Tuesday November 23, 2021 | LANGFORD, BC
by Mary P Brooke, Editor | Island Social Trends
The November 23 regular board meeting of the SD62 (Sooke) School District covered a wide range of detail and concerns.
SD62 Chair Ravi Parmar opened the meeting with a message of support for everyone in BC who has been impacted by the severe storm weather and flooding that occurred last week.
The Sooke Teachers Association (STA) rep emphasized the overload that teachers are experiencing in classrooms during the pandemic, including students dealing with anxiety. More breaks for teachers during the day was proposed.
The CUPE 459 rep, Amber Leonard, said the STA presentation indicated the need for more support in classrooms. She said that CUPE staff should be brought along with their info tech skills at a pace that they can accommodate. As the CUPE rep for the provincial level, Leonard recently had a 30-minute meeting with Education Minister Jennifer Whiteside, during which she was able to discuss the experience and needs of custodial staff. She encouraged continuing support for child care “to look after families and communities”.
The SPEAC (SD62 parent group) rep said those who attended the latest SPEAC online meeting appreciated hearing a direct update about the upcoming catchment changes (when the two new schools open on Constellation Ave in Westhills next year), as given by Windy Beadall, Lead Educator for Capital Planning & Projects.
A guest presentation was made about before and after school child care, by CUPE National Executive rep David Fleming. Chair Parmar said the seamless child care program is “brilliant” and mentioned that SD62 has a trial Seamless Kindergarten program is underway at Millstream Elementary in Langford. Parmar asked Fleming about the labour shortage presently being experienced in the child care service sector. The seamless approach uses existing employees.
The stakeholder and guest presentations are tightly limited to five minutes, which Trustee Wendy Hobbs said is not long enough. For example, the Principals and Vice-Principals rep could not report on all schools that had provided reports, in the allotted time. However, over the years, it’s become evident that some presenters have been able to organize their delivery in ways to meet the timeline.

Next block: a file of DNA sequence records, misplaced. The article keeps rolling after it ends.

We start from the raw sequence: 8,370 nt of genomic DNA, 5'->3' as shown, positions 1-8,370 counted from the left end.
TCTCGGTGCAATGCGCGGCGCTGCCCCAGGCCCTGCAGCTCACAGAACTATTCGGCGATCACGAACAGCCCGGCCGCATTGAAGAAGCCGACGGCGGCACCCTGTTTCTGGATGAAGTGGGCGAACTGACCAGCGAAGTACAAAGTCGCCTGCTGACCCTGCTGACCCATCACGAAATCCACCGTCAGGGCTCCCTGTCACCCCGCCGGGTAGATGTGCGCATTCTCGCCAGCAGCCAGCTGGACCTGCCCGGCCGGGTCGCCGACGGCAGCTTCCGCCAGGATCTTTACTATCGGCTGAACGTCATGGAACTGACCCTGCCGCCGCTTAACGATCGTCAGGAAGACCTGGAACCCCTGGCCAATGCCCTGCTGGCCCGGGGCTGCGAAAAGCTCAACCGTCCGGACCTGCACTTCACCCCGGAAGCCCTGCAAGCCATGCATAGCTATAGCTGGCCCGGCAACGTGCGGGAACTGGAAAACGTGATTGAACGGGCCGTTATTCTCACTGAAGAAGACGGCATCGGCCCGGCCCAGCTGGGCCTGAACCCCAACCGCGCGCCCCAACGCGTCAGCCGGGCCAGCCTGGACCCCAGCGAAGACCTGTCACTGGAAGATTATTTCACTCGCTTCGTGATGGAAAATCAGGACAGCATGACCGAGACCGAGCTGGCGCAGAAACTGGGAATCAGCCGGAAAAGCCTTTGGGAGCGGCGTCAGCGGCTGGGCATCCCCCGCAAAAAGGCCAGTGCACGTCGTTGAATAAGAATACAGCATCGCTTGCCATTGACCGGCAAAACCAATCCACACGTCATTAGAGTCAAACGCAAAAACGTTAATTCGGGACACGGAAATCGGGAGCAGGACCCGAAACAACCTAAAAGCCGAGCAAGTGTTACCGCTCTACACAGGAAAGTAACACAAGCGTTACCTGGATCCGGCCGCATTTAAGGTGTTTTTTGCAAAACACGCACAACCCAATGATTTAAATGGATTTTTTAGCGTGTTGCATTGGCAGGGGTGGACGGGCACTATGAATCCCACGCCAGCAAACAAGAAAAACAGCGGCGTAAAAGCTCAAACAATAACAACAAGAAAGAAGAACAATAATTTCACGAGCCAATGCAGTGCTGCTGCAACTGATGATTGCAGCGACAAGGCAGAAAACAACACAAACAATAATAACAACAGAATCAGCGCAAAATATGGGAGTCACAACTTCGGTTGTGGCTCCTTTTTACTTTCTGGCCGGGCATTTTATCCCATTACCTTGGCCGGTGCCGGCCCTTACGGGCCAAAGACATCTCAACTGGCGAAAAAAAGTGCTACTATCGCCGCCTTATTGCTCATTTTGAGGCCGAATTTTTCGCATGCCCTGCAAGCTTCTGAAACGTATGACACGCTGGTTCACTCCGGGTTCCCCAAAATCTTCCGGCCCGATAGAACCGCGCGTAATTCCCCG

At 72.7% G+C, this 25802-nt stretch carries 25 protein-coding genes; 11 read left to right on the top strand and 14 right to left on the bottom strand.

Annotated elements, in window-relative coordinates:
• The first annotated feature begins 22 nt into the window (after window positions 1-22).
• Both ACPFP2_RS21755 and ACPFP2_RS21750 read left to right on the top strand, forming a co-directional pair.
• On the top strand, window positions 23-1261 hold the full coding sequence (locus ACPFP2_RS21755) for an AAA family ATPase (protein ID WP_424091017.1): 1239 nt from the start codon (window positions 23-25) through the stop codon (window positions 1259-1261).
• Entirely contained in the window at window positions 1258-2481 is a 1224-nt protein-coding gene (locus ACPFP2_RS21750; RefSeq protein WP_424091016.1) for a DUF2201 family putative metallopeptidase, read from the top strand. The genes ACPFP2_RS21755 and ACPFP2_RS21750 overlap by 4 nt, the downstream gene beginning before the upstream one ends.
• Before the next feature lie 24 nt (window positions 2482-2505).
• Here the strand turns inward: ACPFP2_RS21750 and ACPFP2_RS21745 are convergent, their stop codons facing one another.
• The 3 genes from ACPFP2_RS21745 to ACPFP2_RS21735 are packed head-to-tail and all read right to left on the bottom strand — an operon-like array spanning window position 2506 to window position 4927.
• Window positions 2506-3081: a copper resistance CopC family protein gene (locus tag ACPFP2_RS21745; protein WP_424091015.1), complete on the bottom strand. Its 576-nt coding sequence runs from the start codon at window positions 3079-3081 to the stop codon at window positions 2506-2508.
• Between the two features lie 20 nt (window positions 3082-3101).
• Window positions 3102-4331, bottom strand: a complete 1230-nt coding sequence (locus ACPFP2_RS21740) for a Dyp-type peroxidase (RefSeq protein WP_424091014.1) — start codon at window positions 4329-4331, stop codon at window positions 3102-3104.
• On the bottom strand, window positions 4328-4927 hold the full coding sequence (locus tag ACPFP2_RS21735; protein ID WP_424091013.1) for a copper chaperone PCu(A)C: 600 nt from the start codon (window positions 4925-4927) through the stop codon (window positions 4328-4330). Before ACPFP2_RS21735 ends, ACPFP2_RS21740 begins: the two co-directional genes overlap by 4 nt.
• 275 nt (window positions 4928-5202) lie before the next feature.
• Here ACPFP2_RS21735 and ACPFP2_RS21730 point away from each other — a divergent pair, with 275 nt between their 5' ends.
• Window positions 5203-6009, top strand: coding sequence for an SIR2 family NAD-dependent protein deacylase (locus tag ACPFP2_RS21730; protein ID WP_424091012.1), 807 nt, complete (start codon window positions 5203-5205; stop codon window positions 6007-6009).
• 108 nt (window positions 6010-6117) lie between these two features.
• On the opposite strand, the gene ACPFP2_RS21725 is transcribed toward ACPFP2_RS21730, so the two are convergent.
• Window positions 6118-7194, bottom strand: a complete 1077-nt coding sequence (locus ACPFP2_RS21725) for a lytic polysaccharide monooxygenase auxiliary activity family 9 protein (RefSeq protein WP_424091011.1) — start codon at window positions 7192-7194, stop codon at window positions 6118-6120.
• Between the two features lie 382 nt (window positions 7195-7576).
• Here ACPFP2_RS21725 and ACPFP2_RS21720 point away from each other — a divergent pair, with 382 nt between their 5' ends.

The Superintendent’s Report:
SD62 Superintendent Scott Stinson included a positive commendation to staff “who have endured many things” in the states of emergency in the last two years. He said “issues seem to be hitting us more frequently”, referring to COVID, the flooding, perhaps the bus driver shortage, and similar impacts that require pivoting and emergency response.
Stinson said the staff are “professional and dedicated”. He noted that three bus drivers (who live north of the Malahat) agreed to stay in the west shore overnight during the storm-related closure of the Malahat, giving this as evidence of staff commitment to the well-being of school district families.
Stinson noted that the District Student Council composition has “more diversity” now, compared to when he first started meeting with student representatives. Apparently the student reps would be more likely to participate at board meetings if it were “more meaningful for students” to be there, he said.
Main agenda business:
A social media motion was passed by the board. More details to come on that, but so far, the Sooke Teachers Association remarked that being too restrictive as to what can be said would in some cases impede rights to expression.
Topics discussed this evening included employment equity, and a District Healthy Schools report (in which Trustee Margot Swinburnson said there has so far not been a lot of uptake on a Youth in Action Campaign that offers $500 to “do something in their community”, although the program did well in Oak Bay last year).
In a discussion about providing child care within the schools, there was light debate as to whether some teachers or staff would be prioritized over others, to have the service available to them.
Trustee Wendy Hobbs commented on SD62 receiving a $10,500 grant about youth being recruited into gang life. She said that three years ago a presentation was made to the board which included the observation that apparently the crime rate in Langford is higher than in Surrey. Hobbs feels SD62 could meet with municipalities about this.
Trustee Allison Watson said some parents in Sooke who were short on fuel during this past week’s gasoline rationing wondered if the SD62 school buses could accommodate taking their children to school; Stinson said there’s no additional room on the existing buses or routes.
Trustee Bob Phillips suggested that SD62 might retain more bus drivers if the drivers were paid more. He noted that the budget development process for 2022-2023 is coming up soon. Trustee Margot Swinburnson said SD62 is underfunded for buses and that “every year it’s becoming more acute”.
Trustees at tonight’s meeting were Ravi Parmar (Chair), Wendy Hobbs, Bob Phillips (remote), Dianna Seaton (remote), Margot Swinburnson (remote), and Allison Watson (remote). Trustee Bob Beckett was absent.
Chair Ravi Parmar noted that board elections come up in December. There are three meetings back-to-back in December (Education Policy on Dec 7, Resources on Dec 8, and the board on Dec 14).